Fintech, Techfin and different drivers for Digital Banking
An FortNynja webinar comprising BPC, WeWork Labs, GHL and OneConnect Financial Technology, kicked off with a question to try pin down the definition of digital banks.
The moderator, Paul Ark from WeWork Labs framed it this way, “There is a lot of vocabulary getting thrown about, there is ‘neo banks’, ‘virtual banks’, ‘challenger banks’, ‘online banks’ ‘ digital banks’, there are a lot of different terms..
“For many people who aren’t deep into fintech, the terminology can get quite confusing.”
So between all these terms, what’s the difference if there is any?
BPC’s Peter Theunis broke it down quite simply to whether the startup players; or fintech players; have banking license, and whether they have the support of a large financial institution in the background.
Yao Jing from OneConnect agreed with Peter, observing at the same time that there is a new definition every half a year. He also wanted to emphasise there is definitely a fundamental difference between a real bank with a license, and a fintech without a license.
“When you talk about licenses, it could be a full bank license, a wholesale bank license, or just a lending license, and even a wallet license.
“In some countries, if you just do SME financing using your own money, you don’t even need a license,” he said adding that it’s also a good thing to look at the origin of companies that want to offer banking services.
The general phrase that the industry has for companies like these are ‘fintechs’ when in actual fact they are more like ‘techfins’ on account of having a strong tech background.
He opined that ‘techfins’ is a better word to describe them, and also to be able to distinguish from actual banks that want to become more digital by offering services via digital technologies.
“Some of (banks) even spin off companies to do digital. My company spun out of PingAn Group, (which has) an insurance company and is also one of the biggest banks in China. So, a company like ours has more financial services (FS) in our DNA. So fintech is a better word to describe us.”
Big technology firms like Alibaba, Facebook, Amazon, Google and so on, are examples of techfins, or rather Big Tech companies that have started to offer financial services as well, including payments, money management, insurance and lending.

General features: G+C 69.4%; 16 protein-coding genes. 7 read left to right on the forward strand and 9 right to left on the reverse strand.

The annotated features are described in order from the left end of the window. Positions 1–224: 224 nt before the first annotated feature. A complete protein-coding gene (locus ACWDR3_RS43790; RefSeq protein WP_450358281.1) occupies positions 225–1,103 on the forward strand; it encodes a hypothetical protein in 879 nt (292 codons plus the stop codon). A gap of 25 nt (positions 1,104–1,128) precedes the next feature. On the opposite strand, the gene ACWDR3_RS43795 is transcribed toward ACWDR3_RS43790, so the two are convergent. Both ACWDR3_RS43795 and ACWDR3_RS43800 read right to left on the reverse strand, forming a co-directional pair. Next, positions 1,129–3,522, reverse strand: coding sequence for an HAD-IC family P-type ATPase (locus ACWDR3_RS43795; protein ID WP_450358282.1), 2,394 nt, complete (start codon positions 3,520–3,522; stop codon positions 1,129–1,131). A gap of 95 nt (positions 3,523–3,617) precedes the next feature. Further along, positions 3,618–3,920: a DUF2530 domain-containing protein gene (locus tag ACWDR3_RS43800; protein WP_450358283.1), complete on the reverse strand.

However, the webinar stayed focused on discussing the traditional view of digital banks – a tech startup that is offering banking services, and that may or may not have a license.
What are the ideal target markets for banks like this?
Asia and Europe – different drivers
GHL’s Danny Leong pointed out that these banks have come about because there are segments that are unserved, or underserved.
“A big portion (of market) is underserved meaning it is served some of the services, but not everything.”
And different countries would have different demographics that fall into the unserved or underserved segments.
From an Asian perspective, Danny called out businesses the and rural population.
Traditionally a lot of banking services are geared towards large merchants, “The sole proprietors, the micro SMEs with service-based offerings like mechanics, yoga instructors, mom and pop stalls, and the rural areas.
“In ASEAN, it is very apparent that they are definitely underserved. So you need a different form of banking systems to reach them,” Danny said.
Peter offered a contrasting observation for drivers of in Europe, pointing out that a majority of the population in that region, do have bank accounts and/or a relationship with a traditional bank. Instead, PSD2 regulations, and an open banking culture, have driven startups to offer banking services with specific target markets in mind.
“Most of them have a clear positioning, or they want to be the second bank, or the third bank, or they want to target millenials, or they want to do all those things.”
He observed that in most other regions like Asia, Latin America and Africa, a lot of digital banks’ plans have to do with financial inclusion.
There is a lot of interest to provide basic banking services at an affordable cost. “We see the incumbent bank in say Asia Pacific, have trouble delivering this. So there is a big opportunity for the newcomers, if they can find an affordable way to do that,” Peter said.
Onboarding is an important activity for these new digital banks, and Yao Jing had later pointed out e-KYC as being one of two critical technologies for digital banks at this point in time.
Yao Jing opined, “eKYC is part technology and part regulation. If you do not have this eKYC regulation framework, you can’t open an account without face-to-face with banking staff.”
This would be a huge hurdle for digital banks that are new as they need to ramp up customer acquisition and establish a strong footprint across a country. On the bright side, he noted that many SEA countries are rolling out digital bank regulation and/or eKYC regulation.
The second critical tech for digital banks is anti-fraud technology.
The digital bank operator faces a new type of challenge – frauds from the virtual world which does not have geographical borders. “You have to deal with all these cyberfrauds very carefully,” Yao Jing said.
The hour-long webinar tapped into the collective wisdom of three professionals whose work have a wide geographic coverage. Other questions asked and answered during the session, had to do with relevancy of blockchain technologies for digital banks, and the nature of relationship between digital banks and traditional incumbent banks.